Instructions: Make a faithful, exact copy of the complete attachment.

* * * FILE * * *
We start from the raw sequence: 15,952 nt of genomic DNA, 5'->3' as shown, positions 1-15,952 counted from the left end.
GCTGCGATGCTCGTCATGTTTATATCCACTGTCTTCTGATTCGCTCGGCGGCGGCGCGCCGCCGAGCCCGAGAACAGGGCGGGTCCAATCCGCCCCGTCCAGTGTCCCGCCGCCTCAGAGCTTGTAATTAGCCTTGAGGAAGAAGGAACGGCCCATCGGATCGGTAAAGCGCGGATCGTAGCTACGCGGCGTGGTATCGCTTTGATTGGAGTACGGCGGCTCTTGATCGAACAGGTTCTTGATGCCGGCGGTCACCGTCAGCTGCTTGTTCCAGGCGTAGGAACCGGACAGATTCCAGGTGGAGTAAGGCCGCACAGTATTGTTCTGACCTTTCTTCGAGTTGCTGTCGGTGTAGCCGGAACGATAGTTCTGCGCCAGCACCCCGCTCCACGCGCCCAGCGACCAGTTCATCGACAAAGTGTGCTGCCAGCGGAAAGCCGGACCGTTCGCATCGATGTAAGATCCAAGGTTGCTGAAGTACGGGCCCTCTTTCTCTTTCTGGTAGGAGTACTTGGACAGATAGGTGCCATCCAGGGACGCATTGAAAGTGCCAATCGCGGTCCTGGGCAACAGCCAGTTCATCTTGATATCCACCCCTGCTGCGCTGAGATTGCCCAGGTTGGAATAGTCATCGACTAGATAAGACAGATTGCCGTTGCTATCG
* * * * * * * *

We start from the raw sequence: 15,952 nt of genomic DNA, 5'->3' as shown, positions 1-15,952 counted from the left end.
GCTGCGATGCTCGTCATGTTTATATCCACTGTCTTCTGATTCGCTCGGCGGCGGCGCGCCGCCGAGCCCGAGAACAGGGCGGGTCCAATCCGCCCCGTCCAGTGTCCCGCCGCCTCAGAGCTTGTAATTAGCCTTGAGGAAGAAGGAACGGCCCATCGGATCGGTAAAGCGCGGATCGTAGCTACGCGGCGTGGTATCGCTTTGATTGGAGTACGGCGGCTCTTGATCGAACAGGTTCTTGATGCCGGCGGTCACCGTCAGCTGCTTGTTCCAGGCGTAGGAACCGGACAGATTCCAGGTGGAGTAAGGCCGCACAGTATTGTTCTGACCTTTCTTCGAGTTGCTGTCGGTGTAGCCGGAACGATAGTTCTGCGCCAGCACCCCGCTCCACGCGCCCAGCGACCAGTTCATCGACAAAGTGTGCTGCCAGCGGAAAGCCGGACCGTTCGCATCGATGTAAGATCCAAGGTTGCTGAAGTACGGGCCCTCTTTCTCTTTCTGGTAGGAGTACTTGGACAGATAGGTGCCATCCAGGGACGCATTGAAAGTGCCAATCGCGGTCCTGGGCAACAGCCAGTTCATCTTGATATCCACCCCTGCTGCGCTGAGATTGCCCAGGTTGGAATAGTCATCGACTAGATAAGACAGATTGCCGTTGCTATCG